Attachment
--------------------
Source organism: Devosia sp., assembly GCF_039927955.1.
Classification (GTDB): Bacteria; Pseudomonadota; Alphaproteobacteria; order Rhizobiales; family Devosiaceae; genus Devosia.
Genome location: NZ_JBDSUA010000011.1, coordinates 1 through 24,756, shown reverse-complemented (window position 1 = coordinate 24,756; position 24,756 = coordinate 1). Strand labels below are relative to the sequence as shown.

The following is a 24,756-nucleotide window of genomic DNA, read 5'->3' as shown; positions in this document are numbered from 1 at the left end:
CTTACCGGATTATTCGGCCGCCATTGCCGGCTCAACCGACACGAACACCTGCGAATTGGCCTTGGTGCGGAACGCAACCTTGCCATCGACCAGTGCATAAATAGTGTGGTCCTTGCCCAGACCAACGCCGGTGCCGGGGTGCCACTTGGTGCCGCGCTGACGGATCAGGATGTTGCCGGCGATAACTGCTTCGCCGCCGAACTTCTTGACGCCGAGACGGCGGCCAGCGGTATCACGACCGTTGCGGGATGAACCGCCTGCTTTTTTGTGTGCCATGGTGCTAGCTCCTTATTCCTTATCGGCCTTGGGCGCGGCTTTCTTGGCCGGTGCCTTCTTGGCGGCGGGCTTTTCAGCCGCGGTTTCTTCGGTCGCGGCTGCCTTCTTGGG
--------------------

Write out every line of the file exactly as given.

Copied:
Source organism: Devosia sp., assembly GCF_039927955.1.
Classification (GTDB): Bacteria; Pseudomonadota; Alphaproteobacteria; order Rhizobiales; family Devosiaceae; genus Devosia.
Genome location: NZ_JBDSUA010000011.1, coordinates 1 through 24,756, shown reverse-complemented (window position 1 = coordinate 24,756; position 24,756 = coordinate 1). Strand labels below are relative to the sequence as shown.

The following is a 24,756-nucleotide window of genomic DNA, read 5'->3' as shown; positions in this document are numbered from 1 at the left end:
CTTACCGGATTATTCGGCCGCCATTGCCGGCTCAACCGACACGAACACCTGCGAATTGGCCTTGGTGCGGAACGCAACCTTGCCATCGACCAGTGCATAAATAGTGTGGTCCTTGCCCAGACCAACGCCGGTGCCGGGGTGCCACTTGGTGCCGCGCTGACGGATCAGGATGTTGCCGGCGATAACTGCTTCGCCGCCGAACTTCTTGACGCCGAGACGGCGGCCAGCGGTATCACGACCGTTGCGGGATGAACCGCCTGCTTTTTTGTGTGCCATGGTGCTAGCTCCTTATTCCTTATCGGCCTTGGGCGCGGCTTTCTTGGCCGGTGCCTTCTTGGCGGCGGGCTTTTCAGCCGCGGTTTCTTCGGTCGCGGCTGCCTTCTTGGG